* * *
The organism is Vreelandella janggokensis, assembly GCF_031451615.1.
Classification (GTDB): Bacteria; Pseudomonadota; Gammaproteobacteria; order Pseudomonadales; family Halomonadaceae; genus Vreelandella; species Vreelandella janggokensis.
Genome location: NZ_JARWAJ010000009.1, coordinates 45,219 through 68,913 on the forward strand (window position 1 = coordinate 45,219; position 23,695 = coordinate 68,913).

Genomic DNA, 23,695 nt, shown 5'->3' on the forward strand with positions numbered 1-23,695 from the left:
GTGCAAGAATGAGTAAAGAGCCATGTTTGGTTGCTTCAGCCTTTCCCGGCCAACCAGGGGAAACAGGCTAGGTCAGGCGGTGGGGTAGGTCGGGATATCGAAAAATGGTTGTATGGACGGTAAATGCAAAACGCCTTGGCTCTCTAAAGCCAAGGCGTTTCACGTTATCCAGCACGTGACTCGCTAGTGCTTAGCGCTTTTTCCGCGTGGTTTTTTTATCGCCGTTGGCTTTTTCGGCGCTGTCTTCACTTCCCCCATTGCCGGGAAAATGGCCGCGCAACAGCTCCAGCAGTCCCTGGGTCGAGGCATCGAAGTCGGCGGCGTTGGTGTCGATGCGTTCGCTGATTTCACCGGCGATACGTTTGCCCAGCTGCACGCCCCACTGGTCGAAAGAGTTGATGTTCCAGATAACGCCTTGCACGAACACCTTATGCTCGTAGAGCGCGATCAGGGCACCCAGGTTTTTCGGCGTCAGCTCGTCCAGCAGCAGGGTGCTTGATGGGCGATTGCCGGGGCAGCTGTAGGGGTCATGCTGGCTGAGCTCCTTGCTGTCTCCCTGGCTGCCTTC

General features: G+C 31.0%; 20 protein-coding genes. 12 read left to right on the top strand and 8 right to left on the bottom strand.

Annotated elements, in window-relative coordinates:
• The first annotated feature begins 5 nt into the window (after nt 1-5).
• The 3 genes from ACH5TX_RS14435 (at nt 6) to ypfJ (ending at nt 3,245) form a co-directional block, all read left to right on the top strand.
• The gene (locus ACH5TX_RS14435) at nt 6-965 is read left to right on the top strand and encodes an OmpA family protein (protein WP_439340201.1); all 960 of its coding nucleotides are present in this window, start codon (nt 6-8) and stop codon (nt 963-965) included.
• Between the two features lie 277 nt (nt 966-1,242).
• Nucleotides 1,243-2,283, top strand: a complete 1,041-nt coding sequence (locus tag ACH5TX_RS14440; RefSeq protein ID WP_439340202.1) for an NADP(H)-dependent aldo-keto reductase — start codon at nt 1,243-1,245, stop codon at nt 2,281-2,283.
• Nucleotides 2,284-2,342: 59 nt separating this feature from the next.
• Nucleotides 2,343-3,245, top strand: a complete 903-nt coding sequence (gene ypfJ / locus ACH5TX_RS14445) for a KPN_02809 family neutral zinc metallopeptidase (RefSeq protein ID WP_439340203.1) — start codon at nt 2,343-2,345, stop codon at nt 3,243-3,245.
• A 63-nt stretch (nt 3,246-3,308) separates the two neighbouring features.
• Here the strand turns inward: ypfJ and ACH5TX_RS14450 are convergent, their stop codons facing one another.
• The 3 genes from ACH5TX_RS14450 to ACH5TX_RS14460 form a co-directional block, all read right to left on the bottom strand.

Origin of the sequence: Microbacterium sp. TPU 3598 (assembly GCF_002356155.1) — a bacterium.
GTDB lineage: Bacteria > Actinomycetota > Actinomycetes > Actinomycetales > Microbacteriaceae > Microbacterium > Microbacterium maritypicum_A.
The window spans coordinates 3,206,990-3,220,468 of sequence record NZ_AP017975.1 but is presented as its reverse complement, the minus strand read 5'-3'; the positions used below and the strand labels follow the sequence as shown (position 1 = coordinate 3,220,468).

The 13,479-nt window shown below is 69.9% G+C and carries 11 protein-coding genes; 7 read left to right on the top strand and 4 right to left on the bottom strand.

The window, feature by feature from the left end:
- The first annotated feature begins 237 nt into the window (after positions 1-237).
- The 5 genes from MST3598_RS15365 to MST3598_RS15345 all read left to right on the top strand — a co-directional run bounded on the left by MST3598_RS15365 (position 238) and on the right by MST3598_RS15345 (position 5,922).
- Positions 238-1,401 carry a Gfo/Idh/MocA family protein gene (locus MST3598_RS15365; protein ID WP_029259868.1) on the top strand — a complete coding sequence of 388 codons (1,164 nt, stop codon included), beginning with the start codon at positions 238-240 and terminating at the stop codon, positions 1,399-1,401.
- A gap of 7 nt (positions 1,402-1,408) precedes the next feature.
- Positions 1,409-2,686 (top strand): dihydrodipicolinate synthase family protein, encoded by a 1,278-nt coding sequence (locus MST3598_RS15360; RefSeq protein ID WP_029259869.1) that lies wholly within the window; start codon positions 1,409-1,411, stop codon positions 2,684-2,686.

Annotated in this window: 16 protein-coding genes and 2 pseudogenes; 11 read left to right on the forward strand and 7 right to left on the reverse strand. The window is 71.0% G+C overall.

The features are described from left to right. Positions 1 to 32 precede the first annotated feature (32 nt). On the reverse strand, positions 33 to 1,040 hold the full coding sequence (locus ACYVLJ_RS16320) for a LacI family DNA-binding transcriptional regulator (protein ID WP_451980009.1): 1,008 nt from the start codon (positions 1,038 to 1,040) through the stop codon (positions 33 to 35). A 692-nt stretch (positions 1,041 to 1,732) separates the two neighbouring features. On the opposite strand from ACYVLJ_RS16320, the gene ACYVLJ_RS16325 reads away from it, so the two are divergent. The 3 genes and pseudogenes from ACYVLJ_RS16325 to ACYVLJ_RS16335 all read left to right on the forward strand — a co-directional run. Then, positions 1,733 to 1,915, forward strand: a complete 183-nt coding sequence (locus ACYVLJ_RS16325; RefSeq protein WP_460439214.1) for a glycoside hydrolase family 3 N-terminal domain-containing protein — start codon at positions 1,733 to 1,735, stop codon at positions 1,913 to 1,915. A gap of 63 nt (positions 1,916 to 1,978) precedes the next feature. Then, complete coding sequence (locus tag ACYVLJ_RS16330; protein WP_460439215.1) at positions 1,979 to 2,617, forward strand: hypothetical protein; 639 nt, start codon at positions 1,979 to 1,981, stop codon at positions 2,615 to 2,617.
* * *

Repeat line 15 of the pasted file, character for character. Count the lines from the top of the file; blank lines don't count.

• A 63-nt stretch (nt 3,246-3,308) separates the two neighbouring features.